Wow! What a question! What is change management? I'd say there's a long answer and a short answer to this question. If it's the short answer you want then you might want to start here with a definition.
If you feel you need more information then stay with me because we're going to look at the longer answer on this page. This page covers:
When people ask me 'what is change management' I like to ask why they feel change needs to be managed. Sure, there are many
benefits of change management.
But to answer why we need to manage change leads to some interesting challenges to our current thinking about 'what is change management'.
New sciences are changing the way we understand the world. This, in turn, changes our expectations of what change management should deliver and how we go about managing change. How open we are to accepting this may well depend on our ability to manage personal change. More about this later.
Change management is a term used to refer to the introduction of new processes in an organisation, or the management of people who are experiencing change.
My interest is in how people manage change, within an organisation, and also in personal life. A useful definition I've found that answers 'what is change management?' is:
'the coordination of a structured period of
transition from situation A to situation B in order to achieve lasting
change within an organization'.
BNET Business Dictionary
Definitions always sound a bit formal but this one works because it's not complicated, and it tells me that change is a planned process that occurs within a specific time period.
Transition describes the process that occurs within each of us when change happens. Anticipating the process of transition and any resistance that may occur along the way is key to change management.
It's always useful to compare definitions of change management. I recommend reading more definitions of change management so that you can select a definition that best fits your needs.
Change management is usually guided by a strong change management model, a framework people can use to understand the process and what is expected of them.
But it is not enough to have a model.
How you go about change management is as important as what you do.
The way you go about managing a process of change is as important as the model you choose to guide the process and understand reactions.
If you are considering leading change your ability to communicate effectively and encourage people to accept changes is vital. You need to model positive attitudes towards change and reassure others.
Learning how to go about change management is important. But it is even more important to be aware of your attitudes towards others and your attitude towards change.
Understanding your feelings and how these affect your reactions, and learning to manage these, gives you and others confidence in your ability as a leader of change. And it powerfully enables your ability to manage personal change.
These are some of the basic competencies that we need to lead change, and to cope with change in our own lives.
Central to the change management process in organisations is recognising when change is needed. Further steps include:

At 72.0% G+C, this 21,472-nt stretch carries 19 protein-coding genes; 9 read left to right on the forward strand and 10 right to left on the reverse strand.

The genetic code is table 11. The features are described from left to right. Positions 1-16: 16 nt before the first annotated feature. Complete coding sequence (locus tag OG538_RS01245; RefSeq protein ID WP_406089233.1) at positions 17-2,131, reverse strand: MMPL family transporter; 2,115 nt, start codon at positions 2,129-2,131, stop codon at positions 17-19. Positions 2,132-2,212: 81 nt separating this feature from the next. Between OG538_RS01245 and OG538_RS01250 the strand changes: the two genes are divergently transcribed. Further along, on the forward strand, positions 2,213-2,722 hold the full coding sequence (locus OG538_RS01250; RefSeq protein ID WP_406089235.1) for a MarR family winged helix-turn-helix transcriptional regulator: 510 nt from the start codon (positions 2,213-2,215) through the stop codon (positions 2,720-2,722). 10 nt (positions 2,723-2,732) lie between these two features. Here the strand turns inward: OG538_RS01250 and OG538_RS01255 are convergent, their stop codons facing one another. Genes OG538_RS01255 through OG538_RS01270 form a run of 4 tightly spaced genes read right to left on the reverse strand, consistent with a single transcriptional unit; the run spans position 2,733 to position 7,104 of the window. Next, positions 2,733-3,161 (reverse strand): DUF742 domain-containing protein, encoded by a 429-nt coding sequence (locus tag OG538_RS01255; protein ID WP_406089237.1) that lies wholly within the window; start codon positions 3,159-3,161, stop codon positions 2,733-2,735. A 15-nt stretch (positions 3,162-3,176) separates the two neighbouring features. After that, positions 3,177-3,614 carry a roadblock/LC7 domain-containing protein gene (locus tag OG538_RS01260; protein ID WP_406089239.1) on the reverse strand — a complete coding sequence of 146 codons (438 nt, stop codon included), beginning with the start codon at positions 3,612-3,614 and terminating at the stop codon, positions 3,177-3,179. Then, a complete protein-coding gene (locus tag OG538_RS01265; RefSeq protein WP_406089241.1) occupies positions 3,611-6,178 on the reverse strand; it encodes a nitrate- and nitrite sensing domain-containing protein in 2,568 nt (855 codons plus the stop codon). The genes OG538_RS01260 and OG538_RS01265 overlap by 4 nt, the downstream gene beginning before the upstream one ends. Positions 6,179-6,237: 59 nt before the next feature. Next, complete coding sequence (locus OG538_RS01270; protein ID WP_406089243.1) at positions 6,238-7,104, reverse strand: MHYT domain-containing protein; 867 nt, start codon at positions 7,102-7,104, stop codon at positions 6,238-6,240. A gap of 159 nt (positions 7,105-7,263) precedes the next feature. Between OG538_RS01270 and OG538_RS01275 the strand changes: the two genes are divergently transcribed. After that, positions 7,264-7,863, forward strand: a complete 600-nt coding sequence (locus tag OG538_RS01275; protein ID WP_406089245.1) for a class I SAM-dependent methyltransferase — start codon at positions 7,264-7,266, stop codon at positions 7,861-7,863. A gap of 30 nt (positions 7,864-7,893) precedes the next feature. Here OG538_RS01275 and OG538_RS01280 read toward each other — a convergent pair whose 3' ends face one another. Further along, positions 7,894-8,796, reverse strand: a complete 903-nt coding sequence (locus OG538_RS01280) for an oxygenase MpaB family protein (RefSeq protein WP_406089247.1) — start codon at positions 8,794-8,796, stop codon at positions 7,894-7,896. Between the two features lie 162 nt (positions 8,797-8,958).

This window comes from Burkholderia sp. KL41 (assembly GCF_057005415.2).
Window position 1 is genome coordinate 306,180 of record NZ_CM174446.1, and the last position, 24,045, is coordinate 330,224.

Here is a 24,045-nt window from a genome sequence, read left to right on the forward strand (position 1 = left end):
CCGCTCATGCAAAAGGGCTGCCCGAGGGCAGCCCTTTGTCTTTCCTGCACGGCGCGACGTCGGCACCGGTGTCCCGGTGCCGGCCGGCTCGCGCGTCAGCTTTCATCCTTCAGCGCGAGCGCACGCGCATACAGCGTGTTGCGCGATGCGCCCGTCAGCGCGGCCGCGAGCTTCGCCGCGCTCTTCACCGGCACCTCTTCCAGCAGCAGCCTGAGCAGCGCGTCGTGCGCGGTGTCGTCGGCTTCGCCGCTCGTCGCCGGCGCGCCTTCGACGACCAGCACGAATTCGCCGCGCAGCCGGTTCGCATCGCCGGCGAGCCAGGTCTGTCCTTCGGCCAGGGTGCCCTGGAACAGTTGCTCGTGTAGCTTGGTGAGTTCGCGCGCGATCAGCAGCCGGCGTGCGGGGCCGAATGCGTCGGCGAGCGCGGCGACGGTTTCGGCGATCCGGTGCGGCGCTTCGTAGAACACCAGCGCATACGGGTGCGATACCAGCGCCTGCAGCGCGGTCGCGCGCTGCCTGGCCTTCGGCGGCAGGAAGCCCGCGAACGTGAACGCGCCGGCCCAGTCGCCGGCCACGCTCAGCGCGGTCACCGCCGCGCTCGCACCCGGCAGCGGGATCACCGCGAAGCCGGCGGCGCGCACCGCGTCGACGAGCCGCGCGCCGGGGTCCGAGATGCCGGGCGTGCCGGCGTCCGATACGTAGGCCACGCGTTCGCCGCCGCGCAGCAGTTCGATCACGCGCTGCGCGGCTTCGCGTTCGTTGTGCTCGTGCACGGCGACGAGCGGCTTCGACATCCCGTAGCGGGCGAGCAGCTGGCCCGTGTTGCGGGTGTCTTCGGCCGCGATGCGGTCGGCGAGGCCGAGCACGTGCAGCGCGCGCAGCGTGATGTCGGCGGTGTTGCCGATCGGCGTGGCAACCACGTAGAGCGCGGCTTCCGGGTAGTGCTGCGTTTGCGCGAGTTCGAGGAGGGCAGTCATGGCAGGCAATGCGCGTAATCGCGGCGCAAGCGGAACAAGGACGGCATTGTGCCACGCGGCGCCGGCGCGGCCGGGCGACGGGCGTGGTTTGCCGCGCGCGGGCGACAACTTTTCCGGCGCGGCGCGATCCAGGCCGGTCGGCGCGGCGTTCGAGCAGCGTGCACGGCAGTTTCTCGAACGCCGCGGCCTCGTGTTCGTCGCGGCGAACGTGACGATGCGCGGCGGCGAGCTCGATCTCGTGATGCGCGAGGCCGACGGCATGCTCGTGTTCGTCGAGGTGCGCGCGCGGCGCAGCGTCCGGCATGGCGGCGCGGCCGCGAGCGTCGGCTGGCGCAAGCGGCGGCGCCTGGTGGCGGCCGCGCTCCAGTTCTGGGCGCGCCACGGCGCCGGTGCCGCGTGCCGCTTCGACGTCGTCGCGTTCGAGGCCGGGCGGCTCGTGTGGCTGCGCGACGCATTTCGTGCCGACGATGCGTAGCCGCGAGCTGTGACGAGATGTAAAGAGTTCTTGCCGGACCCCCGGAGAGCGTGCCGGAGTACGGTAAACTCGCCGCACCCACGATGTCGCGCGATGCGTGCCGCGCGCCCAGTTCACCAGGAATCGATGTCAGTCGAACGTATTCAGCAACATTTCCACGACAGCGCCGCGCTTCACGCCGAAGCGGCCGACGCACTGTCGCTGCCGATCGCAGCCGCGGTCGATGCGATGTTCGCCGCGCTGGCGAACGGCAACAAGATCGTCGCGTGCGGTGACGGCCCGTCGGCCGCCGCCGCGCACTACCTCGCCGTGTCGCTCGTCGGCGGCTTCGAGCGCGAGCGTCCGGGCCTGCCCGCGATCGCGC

Understanding the steps involved in the change management process will help you plan your change and choose a model to guide the process.
In addition, being familiar with the stages of change that people are likely to experience as they deal with the change process will help you to put their behaviour in context.
In my experience of change, especially in large organizations, staff always complain about the communication that flows from top management to staff. They say:
Poor communication leads to zero trust. It's that simple.
Effective change management requires brilliant communication. Yes, it has to be managed, and information has to be given at the right time.
But it's a fine line. Get it wrong and the change process will quickly be on the rocks.
Communication is one part of effective change management. Give yourself an edge and find out more about effective change management.
Much of what we know about management generally, and change management specifically, has been informed by a particular way of understanding and interpreting the world.
This worldview is a scientific one described by Isaac Newton more than three centuries ago. Science has a huge impact on the way we understand the world and influences all subjects, including medicine, psychology, and yes, management.
Trouble was, not everything could be explained by Newton's laws.
To understand this scientists were forced to think differently about what they were seeing. In the first half of the twentieth century scientists began revealing a world that could not be explained using previous views of reality. Known as quantum physics and chaos theory scientists saw a world in which chaos is natural.
It's already changing our thoughts about how the world works.
With this knowledge we're asking new questions. Questions like, in a world where everything changes constantly why are we trying to manage change so carefully? What would happen if we worked with forces of change instead of trying to manage it and control it?
This new thinking is fundamental to answering 'what is change management'.
Our answers cannot be the same as they were in the past and have led to new models and ways of working that value relationships and cooperation rather than command and control. Chaos and change are interconnected, and order exists naturally.
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